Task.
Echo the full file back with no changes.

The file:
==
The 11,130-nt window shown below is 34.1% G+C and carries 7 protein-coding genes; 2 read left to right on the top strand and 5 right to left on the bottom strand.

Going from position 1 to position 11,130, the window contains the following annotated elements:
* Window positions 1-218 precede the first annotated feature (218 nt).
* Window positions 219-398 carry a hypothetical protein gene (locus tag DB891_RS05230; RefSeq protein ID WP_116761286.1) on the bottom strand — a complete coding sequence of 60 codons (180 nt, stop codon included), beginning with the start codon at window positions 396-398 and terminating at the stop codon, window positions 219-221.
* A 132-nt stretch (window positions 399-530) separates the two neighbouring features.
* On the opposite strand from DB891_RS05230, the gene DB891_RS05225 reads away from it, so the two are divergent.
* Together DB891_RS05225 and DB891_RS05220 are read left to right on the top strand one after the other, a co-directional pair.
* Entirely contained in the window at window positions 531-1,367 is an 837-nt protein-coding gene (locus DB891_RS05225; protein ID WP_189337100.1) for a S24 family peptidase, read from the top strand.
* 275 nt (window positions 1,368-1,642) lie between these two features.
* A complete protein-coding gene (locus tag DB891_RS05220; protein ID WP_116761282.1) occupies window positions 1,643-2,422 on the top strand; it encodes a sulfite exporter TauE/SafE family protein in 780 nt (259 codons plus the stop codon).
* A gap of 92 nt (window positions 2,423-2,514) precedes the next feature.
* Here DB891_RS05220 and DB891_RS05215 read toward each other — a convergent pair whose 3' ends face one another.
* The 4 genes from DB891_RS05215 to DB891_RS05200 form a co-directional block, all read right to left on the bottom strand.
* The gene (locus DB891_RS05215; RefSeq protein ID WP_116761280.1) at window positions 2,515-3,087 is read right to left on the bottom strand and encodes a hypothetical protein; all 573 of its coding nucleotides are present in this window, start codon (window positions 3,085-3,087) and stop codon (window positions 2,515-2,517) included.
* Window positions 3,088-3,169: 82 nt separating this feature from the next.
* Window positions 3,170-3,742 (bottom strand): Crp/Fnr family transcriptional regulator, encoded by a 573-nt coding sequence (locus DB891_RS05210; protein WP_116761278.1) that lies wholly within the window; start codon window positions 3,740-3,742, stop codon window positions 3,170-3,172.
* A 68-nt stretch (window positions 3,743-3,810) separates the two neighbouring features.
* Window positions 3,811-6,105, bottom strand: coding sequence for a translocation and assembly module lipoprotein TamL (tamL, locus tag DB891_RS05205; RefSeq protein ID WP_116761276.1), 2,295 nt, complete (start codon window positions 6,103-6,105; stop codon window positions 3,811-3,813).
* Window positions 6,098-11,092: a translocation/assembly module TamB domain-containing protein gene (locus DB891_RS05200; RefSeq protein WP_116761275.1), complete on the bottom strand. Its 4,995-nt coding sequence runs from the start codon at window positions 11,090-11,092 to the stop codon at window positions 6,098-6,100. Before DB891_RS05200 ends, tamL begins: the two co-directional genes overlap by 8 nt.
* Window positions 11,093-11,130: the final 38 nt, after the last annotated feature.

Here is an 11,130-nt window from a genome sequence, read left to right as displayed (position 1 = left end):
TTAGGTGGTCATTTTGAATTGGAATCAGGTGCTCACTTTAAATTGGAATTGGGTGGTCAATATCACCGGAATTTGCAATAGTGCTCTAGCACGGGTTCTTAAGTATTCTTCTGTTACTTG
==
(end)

The 11,130-nt window shown below is 34.1% G+C and carries 7 protein-coding genes; 2 read left to right on the top strand and 5 right to left on the bottom strand.

Going from position 1 to position 11,130, the window contains the following annotated elements:
* Window positions 1-218 precede the first annotated feature (218 nt).
* Window positions 219-398 carry a hypothetical protein gene (locus tag DB891_RS05230; RefSeq protein ID WP_116761286.1) on the bottom strand — a complete coding sequence of 60 codons (180 nt, stop codon included), beginning with the start codon at window positions 396-398 and terminating at the stop codon, window positions 219-221.
* A 132-nt stretch (window positions 399-530) separates the two neighbouring features.
* On the opposite strand from DB891_RS05230, the gene DB891_RS05225 reads away from it, so the two are divergent.
* Together DB891_RS05225 and DB891_RS05220 are read left to right on the top strand one after the other, a co-directional pair.
* Entirely contained in the window at window positions 531-1,367 is an 837-nt protein-coding gene (locus DB891_RS05225; protein ID WP_189337100.1) for a S24 family peptidase, read from the top strand.
* 275 nt (window positions 1,368-1,642) lie between these two features.
* A complete protein-coding gene (locus tag DB891_RS05220; protein ID WP_116761282.1) occupies window positions 1,643-2,422 on the top strand; it encodes a sulfite exporter TauE/SafE family protein in 780 nt (259 codons plus the stop codon).
* A gap of 92 nt (window positions 2,423-2,514) precedes the next feature.
* Here DB891_RS05220 and DB891_RS05215 read toward each other — a convergent pair whose 3' ends face one another.
* The 4 genes from DB891_RS05215 to DB891_RS05200 form a co-directional block, all read right to left on the bottom strand.
* The gene (locus DB891_RS05215; RefSeq protein ID WP_116761280.1) at window positions 2,515-3,087 is read right to left on the bottom strand and encodes a hypothetical protein; all 573 of its coding nucleotides are present in this window, start codon (window positions 3,085-3,087) and stop codon (window positions 2,515-2,517) included.
* Window positions 3,088-3,169: 82 nt separating this feature from the next.
* Window positions 3,170-3,742 (bottom strand): Crp/Fnr family transcriptional regulator, encoded by a 573-nt coding sequence (locus DB891_RS05210; protein WP_116761278.1) that lies wholly within the window; start codon window positions 3,740-3,742, stop codon window positions 3,170-3,172.
* A 68-nt stretch (window positions 3,743-3,810) separates the two neighbouring features.
* Window positions 3,811-6,105, bottom strand: coding sequence for a translocation and assembly module lipoprotein TamL (tamL, locus tag DB891_RS05205; RefSeq protein ID WP_116761276.1), 2,295 nt, complete (start codon window positions 6,103-6,105; stop codon window positions 3,811-3,813).
* Window positions 6,098-11,092: a translocation/assembly module TamB domain-containing protein gene (locus DB891_RS05200; RefSeq protein WP_116761275.1), complete on the bottom strand. Its 4,995-nt coding sequence runs from the start codon at window positions 11,090-11,092 to the stop codon at window positions 6,098-6,100. Before DB891_RS05200 ends, tamL begins: the two co-directional genes overlap by 8 nt.
* Window positions 11,093-11,130: the final 38 nt, after the last annotated feature.

Here is an 11,130-nt window from a genome sequence, read left to right as displayed (position 1 = left end):
TTAGGTGGTCATTTTGAATTGGAATCAGGTGCTCACTTTAAATTGGAATTGGGTGGTCAATATCACCGGAATTTGCAATAGTGCTCTAGCACGGGTTCTTAAGTATTCTTCTGTTACTTG